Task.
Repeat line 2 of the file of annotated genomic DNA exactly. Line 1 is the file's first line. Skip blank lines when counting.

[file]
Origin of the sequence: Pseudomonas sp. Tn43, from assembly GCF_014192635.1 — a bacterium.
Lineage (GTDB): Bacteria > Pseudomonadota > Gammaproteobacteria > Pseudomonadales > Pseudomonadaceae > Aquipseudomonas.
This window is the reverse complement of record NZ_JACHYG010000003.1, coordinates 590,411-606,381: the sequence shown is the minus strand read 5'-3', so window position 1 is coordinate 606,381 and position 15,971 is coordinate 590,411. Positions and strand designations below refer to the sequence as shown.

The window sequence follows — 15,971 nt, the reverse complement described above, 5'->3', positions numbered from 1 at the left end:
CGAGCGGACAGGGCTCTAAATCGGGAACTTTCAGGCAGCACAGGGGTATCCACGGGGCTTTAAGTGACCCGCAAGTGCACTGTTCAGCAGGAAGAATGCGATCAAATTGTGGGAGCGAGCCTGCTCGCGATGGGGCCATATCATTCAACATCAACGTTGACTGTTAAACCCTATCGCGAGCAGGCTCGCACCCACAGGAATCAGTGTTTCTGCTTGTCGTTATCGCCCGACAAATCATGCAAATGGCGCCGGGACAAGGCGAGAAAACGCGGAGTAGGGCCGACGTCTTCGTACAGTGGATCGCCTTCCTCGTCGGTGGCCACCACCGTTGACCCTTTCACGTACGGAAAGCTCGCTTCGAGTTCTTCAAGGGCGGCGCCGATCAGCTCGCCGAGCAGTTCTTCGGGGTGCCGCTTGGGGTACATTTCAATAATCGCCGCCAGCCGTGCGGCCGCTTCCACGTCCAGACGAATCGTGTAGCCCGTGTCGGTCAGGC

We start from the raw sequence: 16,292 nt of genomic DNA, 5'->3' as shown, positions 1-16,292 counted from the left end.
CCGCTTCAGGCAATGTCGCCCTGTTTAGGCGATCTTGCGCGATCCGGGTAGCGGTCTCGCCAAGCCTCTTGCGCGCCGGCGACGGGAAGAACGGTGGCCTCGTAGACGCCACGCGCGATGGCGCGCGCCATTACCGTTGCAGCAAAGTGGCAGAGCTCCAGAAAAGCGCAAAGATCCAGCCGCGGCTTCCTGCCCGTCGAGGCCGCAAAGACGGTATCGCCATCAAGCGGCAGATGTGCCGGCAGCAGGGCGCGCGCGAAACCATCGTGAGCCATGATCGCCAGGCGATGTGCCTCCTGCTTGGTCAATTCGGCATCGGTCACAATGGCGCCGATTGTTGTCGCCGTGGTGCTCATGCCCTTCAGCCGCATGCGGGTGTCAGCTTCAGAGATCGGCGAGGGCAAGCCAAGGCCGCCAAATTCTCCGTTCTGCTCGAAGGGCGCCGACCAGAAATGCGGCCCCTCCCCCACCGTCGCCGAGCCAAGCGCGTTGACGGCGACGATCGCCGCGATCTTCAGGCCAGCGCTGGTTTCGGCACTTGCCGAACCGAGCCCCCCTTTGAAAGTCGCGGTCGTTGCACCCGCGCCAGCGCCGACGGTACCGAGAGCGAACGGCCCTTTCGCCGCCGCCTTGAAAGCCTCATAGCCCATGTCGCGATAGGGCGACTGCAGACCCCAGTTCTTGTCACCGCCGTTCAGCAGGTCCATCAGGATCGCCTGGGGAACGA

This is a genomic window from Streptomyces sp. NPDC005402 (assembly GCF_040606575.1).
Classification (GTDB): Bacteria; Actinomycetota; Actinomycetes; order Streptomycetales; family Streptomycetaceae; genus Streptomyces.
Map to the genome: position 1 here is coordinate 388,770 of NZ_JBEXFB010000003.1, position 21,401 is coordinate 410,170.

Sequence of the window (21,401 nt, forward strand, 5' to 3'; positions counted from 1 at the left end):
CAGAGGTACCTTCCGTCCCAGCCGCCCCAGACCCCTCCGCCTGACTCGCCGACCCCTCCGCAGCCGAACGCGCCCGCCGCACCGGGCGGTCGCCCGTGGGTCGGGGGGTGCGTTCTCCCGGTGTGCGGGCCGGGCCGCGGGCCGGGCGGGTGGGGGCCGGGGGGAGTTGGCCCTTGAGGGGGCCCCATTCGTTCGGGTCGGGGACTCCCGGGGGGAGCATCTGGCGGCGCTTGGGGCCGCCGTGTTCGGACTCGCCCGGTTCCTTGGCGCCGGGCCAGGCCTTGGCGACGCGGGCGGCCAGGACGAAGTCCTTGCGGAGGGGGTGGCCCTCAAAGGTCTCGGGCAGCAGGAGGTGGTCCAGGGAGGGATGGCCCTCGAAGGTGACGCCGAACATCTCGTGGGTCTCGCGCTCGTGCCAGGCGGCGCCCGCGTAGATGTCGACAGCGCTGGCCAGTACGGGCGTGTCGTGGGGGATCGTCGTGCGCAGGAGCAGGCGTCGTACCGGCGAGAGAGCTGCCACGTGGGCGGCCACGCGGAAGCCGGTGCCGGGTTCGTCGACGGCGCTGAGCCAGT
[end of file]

Lineage (GTDB): Bacteria > Pseudomonadota > Gammaproteobacteria > Pseudomonadales > Pseudomonadaceae > Aquipseudomonas.